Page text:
Okay, great. I appreciate it. So you say that these recent hires are more than offsetting the few that left earlier in the year?
That’s our expectation based upon our review of their production levels historically.
Okay, excellent. And to get a feel for mortgage expectation in the back half of the year, should we expect this to kind of snap back to more normalized levels again on sale or will it be kind of a gradual build as those new producers bring on and to their portfolio?
Well, I think it’ll be a gradual build, Matt, obviously the ability to refill that pipeline and move production through that pipeline has a little bit of a drag time as we add staff, and so I’d expect it to be a ramp up through the second half of this year.
Right, that’s fair enough. And staying on fee income, obviously mortgage is a big piece of the overall pie. I think you did a little SPA. Would you consider expanding this product set and if so what would you add, are there any long-term goals building out the income platform in addition to mortgage?
And you’re referencing adding an additional product or…?
Yes, like if you wanted to tack on maybe some trust or AUM, treasury management maybe an insurance line anything else that would making sense right now?
Nothing on the near-term horizon, Matt, getting to critical scale on assets under management in a trust or through investment of brokerage services is – that’s a difficult model to get the critical mass on. And I think our opportunity is through fee income rather than initiation is probably through acquisition.
Right, that’s fair. Okay, and on to loan growth, it looked pretty good this quarter. Softer traction in CND and ag, I believe. Would you say that 6% annualized is a pretty good run rate going forward or just seasonally a little bit stronger this quarter?
It’s going to be a little bit seasonal with respect to that Matt. I think organically if you look at GDP growth in the state of Kansas, you are at less than a 2% rate. So if we were to view portfolio trends, if we get to that 5%, 6% level on an annualized basis that would be a pretty successful year for us in recruitment of new business.
Okay, great. Last thing I have is on M&A. You guys have historically been a pretty acquisitive bank. Last deal you did I think was in 2013. How are you ?thinking about M&A right now in the near-term Are you maintaining the active dialog, list of targets, and if so what are they saying?
We’re actively continuing our efforts to identify strategic acquisitions that we think would add a shareholder and enhance shareholder value. Those efforts are ongoing with respect to the feedback that we’re getting as we make contacts. I’d just qualify it as generally positive, Matt, based upon our historical performance and our business model that we operate under.
Okay. Would you guys ever consider expanding outside of Kansas, if so what kind of a deal would that have to look like?
That could strategically add value to the franchise that would be something that we’d absolutely consider to balance of this crossing the state line that would be proximate to us. Most likely would be to the east or potentially to the south, which would allow us to utilize existing management and human resource infrastructure to support that acquisitive growth. But for us to expand outside of a footprint that would it be complementary or would risk shareholder or franchise value, we’ll be pretty disciplined about that approach.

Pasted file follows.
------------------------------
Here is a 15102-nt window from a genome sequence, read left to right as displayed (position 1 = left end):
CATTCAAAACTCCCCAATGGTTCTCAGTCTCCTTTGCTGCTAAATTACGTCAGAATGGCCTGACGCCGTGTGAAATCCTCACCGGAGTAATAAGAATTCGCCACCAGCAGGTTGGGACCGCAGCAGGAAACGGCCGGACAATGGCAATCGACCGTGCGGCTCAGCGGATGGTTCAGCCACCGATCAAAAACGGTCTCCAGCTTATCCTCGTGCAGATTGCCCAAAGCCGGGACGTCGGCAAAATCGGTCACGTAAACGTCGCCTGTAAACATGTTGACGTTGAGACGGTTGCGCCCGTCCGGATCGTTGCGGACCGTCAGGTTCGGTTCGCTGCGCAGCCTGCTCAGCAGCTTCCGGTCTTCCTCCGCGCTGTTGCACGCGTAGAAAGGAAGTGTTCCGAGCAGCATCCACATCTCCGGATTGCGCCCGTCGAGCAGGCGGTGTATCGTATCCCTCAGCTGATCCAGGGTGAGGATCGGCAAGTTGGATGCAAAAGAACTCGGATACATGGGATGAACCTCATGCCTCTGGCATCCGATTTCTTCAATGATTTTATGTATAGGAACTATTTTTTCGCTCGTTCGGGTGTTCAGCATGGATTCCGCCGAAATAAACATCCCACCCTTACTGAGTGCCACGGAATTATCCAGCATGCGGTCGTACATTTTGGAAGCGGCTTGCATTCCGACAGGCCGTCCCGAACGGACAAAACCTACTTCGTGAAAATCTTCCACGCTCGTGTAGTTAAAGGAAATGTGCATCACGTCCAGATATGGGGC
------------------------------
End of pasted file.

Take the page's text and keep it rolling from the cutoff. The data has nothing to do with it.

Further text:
Okay. And just lastly, what are some of the criteria things you look for in targets I think historically a couple of hundred million in assets. But what’s a typical [indiscernible] and IRRs, what are some of the metrics you aim to get out of deals, if you could remind us on that that’ll be great?
Well, if I gave you a black and white answer on that, that’ll be a little bit tough. It’s going to be on each – dependent upon each deal. I would say probably our earn back our targets would be typically three years or less on the earn-backs on that. And obviously our goal is if we can saturate it where it’s accretive, we try to do that in an either an immediate or an extremely near-term time frame.
From the standpoint of size, as we’ve been able to grow our franchise, our opportunity to grow by scale has obviously – has been increased. And so in a complementary market or a market where we have some overlap, we might look at a smaller deal to expand our geography and be in that several hundred million dollar footprint that you referenced.
Okay. Fair enough. Yes, that answers all my questions. I appreciate it.
I appreciate the questions, Matt.
[Operator Instructions] There are no other questions at this time. This concludes our question-and-answer session. I would like to turn the conference back over to Michael Scheopner for closing remarks.
Thank you and I want to thank everyone for participating in today’s earnings call. I appreciate your continued support and confidence in the company. I look forward to sharing news related to our third quarter 2016 results at our next earnings conference call. Thank you.
The conference has now concluded. Thank you for attending today’s presentation. You may now disconnect.